Tuesday, September 15, 2009
PA to tell Mitchell: No talks without settlement freeze
Special US envoy to Middle East scheduled to meet Netanyahu, Abbas Tuesday to discuss disputed issues, including Israeli settlement freeze, construction in east Jerusalem. Israeli official: Only after meetings will we know if Netanyahu-Abbas-Obama meeting will take place
Roni Sofer and Ali Waked
Palestinian Authority officials are expected to tell special US envoy to the Middle East George Mitchell that the PA will not resume its negotiations with Israel unless the Jewish state commits to halting all construction in the West Bank. Mitchell, who has already met with President Shimon Peres during his current visit to the region, is scheduled to meet Prime Minister Benjamin Netanyahu Tuesday morning before heading to Ramallah for talks with Palestinian President Mahmoud Abbas.
Chief Palestinian negotiator Saeb Erekat said the Authority would not agree to anything less than a complete West Bank construction freeze in exchange for the relaunching of talks with Israel.
He also denied reports of a possible three-way meeting between Netanyahu, Abbas and US President Barack Obama ahead of the UN General Assembly session in New York.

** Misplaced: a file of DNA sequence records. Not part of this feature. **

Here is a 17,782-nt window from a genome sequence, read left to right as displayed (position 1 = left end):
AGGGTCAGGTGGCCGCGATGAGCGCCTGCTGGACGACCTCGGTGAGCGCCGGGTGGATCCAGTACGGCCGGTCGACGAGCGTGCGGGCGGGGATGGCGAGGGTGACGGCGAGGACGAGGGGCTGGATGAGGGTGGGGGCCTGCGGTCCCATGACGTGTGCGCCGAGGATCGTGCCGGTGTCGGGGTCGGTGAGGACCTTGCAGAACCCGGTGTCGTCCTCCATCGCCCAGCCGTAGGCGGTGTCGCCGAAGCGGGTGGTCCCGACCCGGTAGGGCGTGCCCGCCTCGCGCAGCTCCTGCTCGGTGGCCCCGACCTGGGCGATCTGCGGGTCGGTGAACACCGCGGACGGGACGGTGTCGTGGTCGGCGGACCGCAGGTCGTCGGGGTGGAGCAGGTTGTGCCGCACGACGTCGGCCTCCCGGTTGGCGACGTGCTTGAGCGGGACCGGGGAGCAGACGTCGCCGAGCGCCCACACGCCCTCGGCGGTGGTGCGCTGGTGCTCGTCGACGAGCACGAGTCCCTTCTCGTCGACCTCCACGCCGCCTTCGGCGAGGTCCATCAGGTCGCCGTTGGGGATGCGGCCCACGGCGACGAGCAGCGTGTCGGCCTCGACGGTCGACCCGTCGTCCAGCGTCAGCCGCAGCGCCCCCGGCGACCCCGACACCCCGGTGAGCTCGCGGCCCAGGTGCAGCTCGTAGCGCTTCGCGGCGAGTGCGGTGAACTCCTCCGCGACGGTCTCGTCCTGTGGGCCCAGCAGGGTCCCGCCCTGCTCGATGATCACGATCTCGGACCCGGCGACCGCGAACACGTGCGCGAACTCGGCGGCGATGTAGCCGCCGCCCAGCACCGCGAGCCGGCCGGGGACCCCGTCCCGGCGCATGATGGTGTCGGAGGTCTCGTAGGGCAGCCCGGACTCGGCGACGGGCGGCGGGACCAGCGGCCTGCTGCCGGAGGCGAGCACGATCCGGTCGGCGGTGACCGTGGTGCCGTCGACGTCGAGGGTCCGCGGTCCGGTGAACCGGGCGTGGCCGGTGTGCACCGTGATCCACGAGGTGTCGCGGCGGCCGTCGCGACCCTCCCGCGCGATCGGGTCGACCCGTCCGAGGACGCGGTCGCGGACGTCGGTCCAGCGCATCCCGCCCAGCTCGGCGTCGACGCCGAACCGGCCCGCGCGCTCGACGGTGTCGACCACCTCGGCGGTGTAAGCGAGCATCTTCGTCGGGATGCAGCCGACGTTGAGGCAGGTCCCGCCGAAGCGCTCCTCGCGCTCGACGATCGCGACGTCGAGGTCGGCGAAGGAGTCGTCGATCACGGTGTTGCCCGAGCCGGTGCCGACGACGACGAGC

The Palestinians hope Mitchell's visit will jumpstart the peace negotiations based on "an international understanding that the settlements pose an obstacle to peace."
'Enable normal living'
The Palestinian cabinet on Monday called on Obama to continue pressuring Israel on the settlements, work towards bringing an end to the arrest of Palestinians within PA-ruled territory and demand that Israel lift its siege on Gaza, the Ma'an news agency reported.
Netanyahu, for his part, is expected to ask Mitchell to exclude east Jerusalem from the demand to halt settlement construction, and also expects the Americans and Palestinians to agree to the continuation of West Bank building projects that are already underway to accommodate natural growth.
"I told the Americans we would consider cutting down on construction. We shall balance the will to make a gesture in order to promote negotiations and a peace process, and the need to enable normal living for the residents of Judea and Samaria. Cutting down on construction will be for a limited period and we have not reached an agreement with the Americans on the time span," the PM told the Knesset's Foreign Affairs and Defense Committee Monday morning.
An official in Jerusalem said, "Only after Mitchell meets Abbas will we know whether the Netanyahu-Abbas-Obama meeting will take place and whether or not there is a real chance of resuming dialogue with the PA."
Meanwhile, Palestinian Prime Minister Salam Fayyad said the Authority was pursuing its plan to establish a de facto Palestinian State within two years.
"We must begin building government institutions now, and not wait until after we declare a Palestinian state," he said.
Attila Somfalvi contributed to the report